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Articles » Central nervous system » Hydranencephaly
2009-10-07-12 Hydranencephaly © Nguyen


Trinh Nguyen, MD



Hydranencephaly is a rare cephalic disorder with prevalence 1-2:10, 000. It is characterized by the absence of the cerebral hemispheres, incomplete or absent falx cerebri. Brainstem, basal ganglia and cerebellum are usually present, surrounded by cerebrospinal fluid.

Etiology of this disorder includes: bilateral occlusion of the internal carotid or middle cerebral arteries; necrotizing vasculitis caused by infection (HSV, CMV, Toxoplasmosis); diffuse hypoxic-ischemic brain necrosis based on fetal hypoxia; leukomalacia formed by confluence of multiple cystic cavities. The occlusion of internal carotid arteries results in ischemic insult of the areas supplied by anterior and middle cerebral artery. Blood supply for the posterior brain fossa stays intact which explains the presence of brainstem and cerebellum.

Diagnosis can be done prenatally by ultrasound which shows a large cystic mass filling the entire cranial cavity; no cerebral cortex can be seen. Falx cerebri is partially missing or absent and brainstem is preserved.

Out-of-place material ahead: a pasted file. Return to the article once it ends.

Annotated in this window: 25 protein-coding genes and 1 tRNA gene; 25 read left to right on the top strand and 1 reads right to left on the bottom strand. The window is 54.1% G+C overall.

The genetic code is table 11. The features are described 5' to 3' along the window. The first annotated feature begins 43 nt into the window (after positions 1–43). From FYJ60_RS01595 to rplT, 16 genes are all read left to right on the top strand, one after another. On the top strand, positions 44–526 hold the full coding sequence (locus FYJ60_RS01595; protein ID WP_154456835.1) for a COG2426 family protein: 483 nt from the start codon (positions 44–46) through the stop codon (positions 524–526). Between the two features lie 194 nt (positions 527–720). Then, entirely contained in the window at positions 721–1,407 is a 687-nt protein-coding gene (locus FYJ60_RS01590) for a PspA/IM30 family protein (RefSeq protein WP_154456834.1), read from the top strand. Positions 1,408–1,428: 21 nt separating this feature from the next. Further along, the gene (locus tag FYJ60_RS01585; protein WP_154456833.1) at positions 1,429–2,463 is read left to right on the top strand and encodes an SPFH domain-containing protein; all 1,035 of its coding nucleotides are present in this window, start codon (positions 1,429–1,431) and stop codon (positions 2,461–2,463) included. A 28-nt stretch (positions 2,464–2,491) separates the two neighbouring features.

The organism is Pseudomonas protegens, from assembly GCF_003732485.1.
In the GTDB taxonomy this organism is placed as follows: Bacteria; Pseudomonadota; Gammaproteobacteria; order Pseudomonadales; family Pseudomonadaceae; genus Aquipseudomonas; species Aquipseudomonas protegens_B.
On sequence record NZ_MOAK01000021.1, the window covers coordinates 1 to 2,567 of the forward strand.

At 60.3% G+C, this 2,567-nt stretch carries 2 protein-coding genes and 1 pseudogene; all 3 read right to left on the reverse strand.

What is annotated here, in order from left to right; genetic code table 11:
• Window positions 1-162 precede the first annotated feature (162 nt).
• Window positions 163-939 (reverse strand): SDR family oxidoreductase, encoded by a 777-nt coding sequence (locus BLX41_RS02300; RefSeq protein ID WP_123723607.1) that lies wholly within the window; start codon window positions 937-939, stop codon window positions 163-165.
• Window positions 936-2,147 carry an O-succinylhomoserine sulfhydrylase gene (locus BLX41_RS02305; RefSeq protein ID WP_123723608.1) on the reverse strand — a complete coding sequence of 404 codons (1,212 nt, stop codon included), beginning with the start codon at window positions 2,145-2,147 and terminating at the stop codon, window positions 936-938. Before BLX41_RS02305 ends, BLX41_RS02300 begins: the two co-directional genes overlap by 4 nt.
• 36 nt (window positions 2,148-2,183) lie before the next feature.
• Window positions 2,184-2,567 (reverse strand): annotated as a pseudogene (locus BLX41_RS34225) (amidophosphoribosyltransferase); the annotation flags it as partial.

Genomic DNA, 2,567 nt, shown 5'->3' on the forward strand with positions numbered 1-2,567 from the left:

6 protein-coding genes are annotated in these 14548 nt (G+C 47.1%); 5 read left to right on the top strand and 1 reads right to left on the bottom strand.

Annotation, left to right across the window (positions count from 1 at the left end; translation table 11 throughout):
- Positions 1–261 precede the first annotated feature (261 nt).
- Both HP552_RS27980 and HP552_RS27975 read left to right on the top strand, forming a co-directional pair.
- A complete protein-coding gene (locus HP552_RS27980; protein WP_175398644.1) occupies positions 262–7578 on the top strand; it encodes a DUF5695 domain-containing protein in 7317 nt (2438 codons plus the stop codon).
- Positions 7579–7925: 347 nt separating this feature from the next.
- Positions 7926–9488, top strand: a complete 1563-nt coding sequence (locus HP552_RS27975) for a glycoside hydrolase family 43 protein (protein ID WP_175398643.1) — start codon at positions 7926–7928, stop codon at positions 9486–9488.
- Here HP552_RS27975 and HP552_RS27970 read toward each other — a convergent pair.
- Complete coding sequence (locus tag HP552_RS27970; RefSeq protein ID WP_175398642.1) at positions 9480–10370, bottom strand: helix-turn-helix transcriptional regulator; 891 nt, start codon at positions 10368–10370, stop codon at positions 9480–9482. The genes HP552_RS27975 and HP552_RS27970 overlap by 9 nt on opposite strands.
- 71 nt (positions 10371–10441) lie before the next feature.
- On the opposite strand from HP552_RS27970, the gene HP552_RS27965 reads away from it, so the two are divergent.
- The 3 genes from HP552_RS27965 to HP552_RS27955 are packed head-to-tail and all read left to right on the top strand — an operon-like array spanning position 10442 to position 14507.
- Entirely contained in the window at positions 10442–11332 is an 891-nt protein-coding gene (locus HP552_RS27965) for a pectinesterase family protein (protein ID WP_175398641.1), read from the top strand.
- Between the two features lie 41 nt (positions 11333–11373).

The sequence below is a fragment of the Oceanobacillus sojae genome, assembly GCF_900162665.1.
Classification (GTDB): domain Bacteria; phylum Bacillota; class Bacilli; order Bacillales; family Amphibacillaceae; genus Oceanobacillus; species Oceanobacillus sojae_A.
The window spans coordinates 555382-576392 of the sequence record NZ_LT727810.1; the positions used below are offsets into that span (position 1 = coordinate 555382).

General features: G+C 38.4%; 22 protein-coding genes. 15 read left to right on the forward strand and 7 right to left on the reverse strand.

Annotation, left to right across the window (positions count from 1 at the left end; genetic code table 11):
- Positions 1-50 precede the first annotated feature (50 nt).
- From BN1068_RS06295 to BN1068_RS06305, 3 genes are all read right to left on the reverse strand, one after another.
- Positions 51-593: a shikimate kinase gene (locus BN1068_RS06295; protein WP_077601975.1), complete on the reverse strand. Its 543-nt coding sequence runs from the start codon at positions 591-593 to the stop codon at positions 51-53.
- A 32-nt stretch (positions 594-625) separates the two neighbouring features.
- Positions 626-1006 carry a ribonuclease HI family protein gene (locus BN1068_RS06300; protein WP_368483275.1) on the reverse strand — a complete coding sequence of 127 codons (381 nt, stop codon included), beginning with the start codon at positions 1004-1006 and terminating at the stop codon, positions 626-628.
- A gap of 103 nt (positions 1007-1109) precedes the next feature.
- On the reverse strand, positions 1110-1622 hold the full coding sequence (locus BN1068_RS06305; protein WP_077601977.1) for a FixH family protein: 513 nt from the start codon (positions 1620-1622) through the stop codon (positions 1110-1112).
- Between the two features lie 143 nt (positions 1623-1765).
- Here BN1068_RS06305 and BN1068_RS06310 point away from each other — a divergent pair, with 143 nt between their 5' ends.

Differential diagnosis includes alobar holoprosencephaly, porencephaly and extreme hydrocephaly which can be distinguished by presence of at least minimum of the frontal cortex. The prognosis is very poor. Affected infants usually display reflex activity and limb movements but do not survive the first year of life.

Case report

The following images show a case of hydranencephaly which was diagnosed at 29 weeks of pregnancy. A 24 year old G2P2 with non-contributive family history was referred to our department for the anomaly of the baby’s head. Diagnosis of hydranencephaly was based on following ultrasound findings. Patient opted for pregnancy termination. A 1400 g preterm boy died after delivery.

Image 1: Image shows cranial cavity filled with fluid and partial falx cerebri.  

Images 2,3: Images present intracranial cavity with cerebellum, no cerebral cortex is visible.


Images 4,5: Images 4 and 5 (3D view) shows a posterior fossa with preserved cerebellum and partial falx cerebri; intracranial cavity filled with fluid.


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